The Juska brothers’ love affair with diners started long ago—started, in fact, with a love affair. Thanks to Phil, it was at the Miramar Grill and Restaurant in Asbury Park, N.J., that 18-year-old Bill, then a Holy Cross second-year student, and 15-year-old Maryann first met. Bill, home for Christmas break, had agreed to take Phil’s dishwashing shift so that the younger brother could attend the high school basketball game. “I walked in, and there she was, waiting tables,” Bill says now, gazing at his wife of 43 years. “That was it. Last girl I ever looked at. Lucky day.”
Their courtship continued, fittingly, at the Miss Woo, during Maryann’s frequent visits to Holy Cross. No matter the occasion—homecoming, winter weekend, junior prom—they’d always end up at the diner at two in the morning. “Holy Cross was like going to college in a snowglobe: all men, only seniors could have cars, room check-in at 10:30, daily Mass, jackets and ties to class,” Bill explains about the strict, insulated atmosphere on The Hill. “You’d go out drinking at the Black Orchid and stop at the Miss Worcester for something to settle your stomach, a cup of coffee.”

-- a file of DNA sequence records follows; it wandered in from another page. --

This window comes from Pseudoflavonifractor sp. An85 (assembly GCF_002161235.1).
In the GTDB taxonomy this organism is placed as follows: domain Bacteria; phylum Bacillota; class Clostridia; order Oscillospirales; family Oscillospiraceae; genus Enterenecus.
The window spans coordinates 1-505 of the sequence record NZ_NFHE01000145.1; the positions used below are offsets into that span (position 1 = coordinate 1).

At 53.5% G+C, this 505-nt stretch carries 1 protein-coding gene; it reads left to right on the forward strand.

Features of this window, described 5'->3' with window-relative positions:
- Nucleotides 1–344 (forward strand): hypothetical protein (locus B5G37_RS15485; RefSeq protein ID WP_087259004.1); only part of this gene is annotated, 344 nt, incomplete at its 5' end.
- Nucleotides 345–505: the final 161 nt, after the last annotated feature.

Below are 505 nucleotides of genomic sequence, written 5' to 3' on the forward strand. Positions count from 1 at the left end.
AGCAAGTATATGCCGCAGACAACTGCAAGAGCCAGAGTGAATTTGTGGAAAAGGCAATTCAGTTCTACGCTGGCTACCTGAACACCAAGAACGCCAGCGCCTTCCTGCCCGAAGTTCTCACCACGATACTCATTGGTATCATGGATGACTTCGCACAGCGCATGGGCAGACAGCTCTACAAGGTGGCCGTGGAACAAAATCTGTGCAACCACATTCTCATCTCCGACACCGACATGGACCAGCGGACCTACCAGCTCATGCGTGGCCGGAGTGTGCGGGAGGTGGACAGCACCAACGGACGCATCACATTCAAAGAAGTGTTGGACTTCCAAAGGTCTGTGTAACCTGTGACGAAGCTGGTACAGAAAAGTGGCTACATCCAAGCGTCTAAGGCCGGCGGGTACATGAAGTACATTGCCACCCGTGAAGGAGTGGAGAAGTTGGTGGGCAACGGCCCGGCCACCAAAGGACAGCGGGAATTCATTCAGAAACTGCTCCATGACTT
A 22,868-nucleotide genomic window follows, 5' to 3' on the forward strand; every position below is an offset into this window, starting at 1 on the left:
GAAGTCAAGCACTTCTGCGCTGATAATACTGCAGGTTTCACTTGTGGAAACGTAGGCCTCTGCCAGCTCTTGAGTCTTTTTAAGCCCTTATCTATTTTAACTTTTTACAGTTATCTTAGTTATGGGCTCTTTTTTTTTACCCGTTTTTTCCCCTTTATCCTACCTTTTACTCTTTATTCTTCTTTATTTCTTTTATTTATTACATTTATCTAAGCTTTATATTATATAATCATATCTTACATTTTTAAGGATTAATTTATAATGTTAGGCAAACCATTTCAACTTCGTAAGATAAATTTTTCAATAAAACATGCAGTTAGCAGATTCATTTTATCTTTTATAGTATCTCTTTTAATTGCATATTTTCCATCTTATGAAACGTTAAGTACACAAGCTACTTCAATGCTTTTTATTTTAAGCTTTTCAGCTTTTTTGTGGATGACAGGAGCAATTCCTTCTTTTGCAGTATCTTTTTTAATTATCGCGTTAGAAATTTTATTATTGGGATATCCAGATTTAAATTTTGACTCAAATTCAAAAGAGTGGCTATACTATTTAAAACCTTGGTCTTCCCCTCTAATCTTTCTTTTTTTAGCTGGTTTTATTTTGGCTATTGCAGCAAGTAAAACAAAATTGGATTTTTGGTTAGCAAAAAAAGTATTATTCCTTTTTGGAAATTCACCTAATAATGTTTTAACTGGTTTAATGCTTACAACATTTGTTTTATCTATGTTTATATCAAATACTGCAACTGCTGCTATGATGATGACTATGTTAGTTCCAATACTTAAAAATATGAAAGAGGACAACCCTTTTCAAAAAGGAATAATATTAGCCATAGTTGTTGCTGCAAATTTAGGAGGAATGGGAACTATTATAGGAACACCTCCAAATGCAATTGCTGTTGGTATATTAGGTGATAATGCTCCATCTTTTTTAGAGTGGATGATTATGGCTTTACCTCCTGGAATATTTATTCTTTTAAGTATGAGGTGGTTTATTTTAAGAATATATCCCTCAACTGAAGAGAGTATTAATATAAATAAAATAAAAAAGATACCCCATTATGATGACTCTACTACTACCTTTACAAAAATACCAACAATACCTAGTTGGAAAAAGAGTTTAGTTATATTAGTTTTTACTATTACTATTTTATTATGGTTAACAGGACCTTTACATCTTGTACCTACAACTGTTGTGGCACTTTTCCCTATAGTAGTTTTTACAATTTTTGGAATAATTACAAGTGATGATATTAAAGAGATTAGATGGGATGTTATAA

There was Russell, a behind-the-counter character who, when asked what pie they had that day, “would invariably answer, instead of apple, cherry, lemon meringue, just ‘Table Talk.’” There was the night when a customer suffered a heart attack, fell from his stool and got whisked away in an ambulance; after the incident, when Charlie the cook asked Bill’s roommate, “So, what do you want, Joe?” Joe answered, “Not what that guy had!” There was the time when a classmate asked Maryann—in front of Bill—to run away with him to Mexico (she didn’t). A half-mile walk from campus, the Miss Worcester offered, along with its 75-cent bowl of beef stew and its Number 2 Special (two eggs over easy, homefries, bacon, toast), contact with “the real world”—truck drivers, cops, midnight watchmen.